The humble hashtag has been a staple of social media since Twitter first made its appearance online, but a lot of people don’t really know what to do with them. We look at when (and when not) to use them and how you can make hashtags work harder for you.
Hashtags were created to help platforms like Twitter group related posts together and help users to engage in conversation around the topics the hashtags represented. So, if you’re talking about #Euros2020, you can use the hashtag and then explore other posts that contain that hashtag.
Some networks use hashtags better than others. While hashtags are an option on Facebook, they’re not widely used, so should be avoided. Hashtags work best on sites like Twitter, Instagram and TikTok, where people expect to browse content from a range of creators, rather than keeping up with their friends and family. For B2B businesses, LinkedIn allows you to associate your page with specific hashtags, meaning you can jump in on the conversation easily and get your page featured in search results for those hashtags.
When it comes to setting up or picking a hashtag, there are a few basic rules to follow.
If you’re planning on creating one for a campaign to help tie all your posts together and encourage conversation, it’s got to be short and snappy – the quicker you can type it, the better. For example, BioWare recently released an updated version of its popular Mass Effect trilogy, but the hashtag around it was #MassEffectLegendaryEdition – bit much, right? Instead, they’d have been better off with #MassEffectLE.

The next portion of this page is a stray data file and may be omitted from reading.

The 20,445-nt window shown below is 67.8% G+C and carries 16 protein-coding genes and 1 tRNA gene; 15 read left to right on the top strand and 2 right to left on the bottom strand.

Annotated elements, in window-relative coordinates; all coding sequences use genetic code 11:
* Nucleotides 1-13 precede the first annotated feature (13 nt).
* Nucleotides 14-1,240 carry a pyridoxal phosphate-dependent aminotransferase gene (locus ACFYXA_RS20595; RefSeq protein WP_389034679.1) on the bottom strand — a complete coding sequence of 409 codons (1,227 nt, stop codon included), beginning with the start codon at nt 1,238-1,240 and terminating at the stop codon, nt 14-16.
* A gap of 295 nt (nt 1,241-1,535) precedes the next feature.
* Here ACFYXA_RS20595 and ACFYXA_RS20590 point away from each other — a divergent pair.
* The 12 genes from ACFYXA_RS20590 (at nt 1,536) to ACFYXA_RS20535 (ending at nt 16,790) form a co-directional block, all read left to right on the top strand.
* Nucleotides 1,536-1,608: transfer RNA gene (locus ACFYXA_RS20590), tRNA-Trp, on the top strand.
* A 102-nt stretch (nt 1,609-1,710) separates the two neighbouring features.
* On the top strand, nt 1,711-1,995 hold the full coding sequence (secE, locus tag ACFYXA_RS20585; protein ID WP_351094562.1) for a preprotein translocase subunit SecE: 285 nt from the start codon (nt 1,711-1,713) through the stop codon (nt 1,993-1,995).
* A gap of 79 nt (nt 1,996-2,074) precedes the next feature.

When you’re choosing a hashtag to use with your post to increase visibility, you need to make sure you’re using a hashtag that’s actually used by other people. A quick search on Twitter and Instagram will tell you how many posts are using that hashtag, or if it’s popular. On the other hand, picking a hashtag that’s got millions of posts associated with it might not be that helpful either – finding the sweet spot of a popular hashtag that isn’t overused can result in a higher rate of interaction.
Hashtags should also be used sparingly. If #every #other #word is a #hashtag, your post isn’t going to engage anyone. Instagram recommends around 7–10 hashtags a post, and on Twitter, one or two is usually more than sufficient, depending on what you’re talking about. After all, if your post doesn’t need a hashtag, then don’t use one!
Trending topics can be a great way of getting your content in front of new people. However, relevancy is the key here – if your post doesn’t actually relate to that hashtag, there’s no point in using it. So, if you’re an IT firm and the latest Apple product is trending, talk about how you can help companies who might purchase them! But, if you’re an accountancy firm, the likelihood is you don’t have much to add to the conversation.
Don’t know your hashtags from your usernames? Struggling to come up with content? We can help. Our social media experts can help you develop the right content strategy and get your pages working harder. View our services page to find out more.
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